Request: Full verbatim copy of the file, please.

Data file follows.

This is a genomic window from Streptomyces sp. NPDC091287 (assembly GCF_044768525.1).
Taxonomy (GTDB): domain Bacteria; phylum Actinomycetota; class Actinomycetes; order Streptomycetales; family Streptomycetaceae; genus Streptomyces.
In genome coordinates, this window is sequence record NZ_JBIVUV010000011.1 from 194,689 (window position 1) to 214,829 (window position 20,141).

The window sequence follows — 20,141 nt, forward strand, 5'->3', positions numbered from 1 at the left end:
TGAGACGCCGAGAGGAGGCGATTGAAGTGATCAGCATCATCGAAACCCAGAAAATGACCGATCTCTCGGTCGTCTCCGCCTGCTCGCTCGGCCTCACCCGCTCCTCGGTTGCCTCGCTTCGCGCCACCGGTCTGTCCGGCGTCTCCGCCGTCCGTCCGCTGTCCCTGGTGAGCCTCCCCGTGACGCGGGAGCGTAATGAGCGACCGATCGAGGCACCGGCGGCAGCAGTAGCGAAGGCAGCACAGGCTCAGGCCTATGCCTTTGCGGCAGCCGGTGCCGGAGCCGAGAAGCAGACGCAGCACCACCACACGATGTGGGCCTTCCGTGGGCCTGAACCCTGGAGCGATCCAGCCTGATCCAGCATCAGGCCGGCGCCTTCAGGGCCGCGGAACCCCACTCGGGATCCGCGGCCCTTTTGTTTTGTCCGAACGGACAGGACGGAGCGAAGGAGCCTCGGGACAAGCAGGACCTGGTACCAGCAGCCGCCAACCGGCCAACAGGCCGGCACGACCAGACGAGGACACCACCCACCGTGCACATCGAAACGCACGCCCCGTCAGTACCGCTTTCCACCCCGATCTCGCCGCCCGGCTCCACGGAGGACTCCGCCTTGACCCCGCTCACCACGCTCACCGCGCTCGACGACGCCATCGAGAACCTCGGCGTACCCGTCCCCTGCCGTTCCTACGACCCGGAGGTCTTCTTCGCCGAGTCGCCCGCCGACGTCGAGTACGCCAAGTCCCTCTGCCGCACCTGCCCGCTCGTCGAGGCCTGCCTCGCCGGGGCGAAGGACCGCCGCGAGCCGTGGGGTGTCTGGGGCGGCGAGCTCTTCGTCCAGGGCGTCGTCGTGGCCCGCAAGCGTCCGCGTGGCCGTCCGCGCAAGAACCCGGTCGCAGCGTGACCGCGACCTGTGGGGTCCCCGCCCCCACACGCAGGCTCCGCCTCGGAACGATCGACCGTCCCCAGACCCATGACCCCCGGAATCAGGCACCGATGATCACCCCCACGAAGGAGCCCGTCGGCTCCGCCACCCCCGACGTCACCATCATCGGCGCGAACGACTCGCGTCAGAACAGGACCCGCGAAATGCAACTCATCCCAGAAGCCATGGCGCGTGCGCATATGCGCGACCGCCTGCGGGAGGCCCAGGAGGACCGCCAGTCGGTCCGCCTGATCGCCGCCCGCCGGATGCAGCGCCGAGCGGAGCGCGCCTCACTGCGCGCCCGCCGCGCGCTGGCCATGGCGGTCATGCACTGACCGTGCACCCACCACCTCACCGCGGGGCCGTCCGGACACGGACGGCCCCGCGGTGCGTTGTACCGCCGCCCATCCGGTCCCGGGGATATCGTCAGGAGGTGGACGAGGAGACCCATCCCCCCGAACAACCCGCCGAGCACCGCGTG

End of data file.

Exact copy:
This is a genomic window from Streptomyces sp. NPDC091287 (assembly GCF_044768525.1).
Taxonomy (GTDB): domain Bacteria; phylum Actinomycetota; class Actinomycetes; order Streptomycetales; family Streptomycetaceae; genus Streptomyces.
In genome coordinates, this window is sequence record NZ_JBIVUV010000011.1 from 194,689 (window position 1) to 214,829 (window position 20,141).

The window sequence follows — 20,141 nt, forward strand, 5'->3', positions numbered from 1 at the left end:
TGAGACGCCGAGAGGAGGCGATTGAAGTGATCAGCATCATCGAAACCCAGAAAATGACCGATCTCTCGGTCGTCTCCGCCTGCTCGCTCGGCCTCACCCGCTCCTCGGTTGCCTCGCTTCGCGCCACCGGTCTGTCCGGCGTCTCCGCCGTCCGTCCGCTGTCCCTGGTGAGCCTCCCCGTGACGCGGGAGCGTAATGAGCGACCGATCGAGGCACCGGCGGCAGCAGTAGCGAAGGCAGCACAGGCTCAGGCCTATGCCTTTGCGGCAGCCGGTGCCGGAGCCGAGAAGCAGACGCAGCACCACCACACGATGTGGGCCTTCCGTGGGCCTGAACCCTGGAGCGATCCAGCCTGATCCAGCATCAGGCCGGCGCCTTCAGGGCCGCGGAACCCCACTCGGGATCCGCGGCCCTTTTGTTTTGTCCGAACGGACAGGACGGAGCGAAGGAGCCTCGGGACAAGCAGGACCTGGTACCAGCAGCCGCCAACCGGCCAACAGGCCGGCACGACCAGACGAGGACACCACCCACCGTGCACATCGAAACGCACGCCCCGTCAGTACCGCTTTCCACCCCGATCTCGCCGCCCGGCTCCACGGAGGACTCCGCCTTGACCCCGCTCACCACGCTCACCGCGCTCGACGACGCCATCGAGAACCTCGGCGTACCCGTCCCCTGCCGTTCCTACGACCCGGAGGTCTTCTTCGCCGAGTCGCCCGCCGACGTCGAGTACGCCAAGTCCCTCTGCCGCACCTGCCCGCTCGTCGAGGCCTGCCTCGCCGGGGCGAAGGACCGCCGCGAGCCGTGGGGTGTCTGGGGCGGCGAGCTCTTCGTCCAGGGCGTCGTCGTGGCCCGCAAGCGTCCGCGTGGCCGTCCGCGCAAGAACCCGGTCGCAGCGTGACCGCGACCTGTGGGGTCCCCGCCCCCACACGCAGGCTCCGCCTCGGAACGATCGACCGTCCCCAGACCCATGACCCCCGGAATCAGGCACCGATGATCACCCCCACGAAGGAGCCCGTCGGCTCCGCCACCCCCGACGTCACCATCATCGGCGCGAACGACTCGCGTCAGAACAGGACCCGCGAAATGCAACTCATCCCAGAAGCCATGGCGCGTGCGCATATGCGCGACCGCCTGCGGGAGGCCCAGGAGGACCGCCAGTCGGTCCGCCTGATCGCCGCCCGCCGGATGCAGCGCCGAGCGGAGCGCGCCTCACTGCGCGCCCGCCGCGCGCTGGCCATGGCGGTCATGCACTGACCGTGCACCCACCACCTCACCGCGGGGCCGTCCGGACACGGACGGCCCCGCGGTGCGTTGTACCGCCGCCCATCCGGTCCCGGGGATATCGTCAGGAGGTGGACGAGGAGACCCATCCCCCCGAACAACCCGCCGAGCACCGCGTG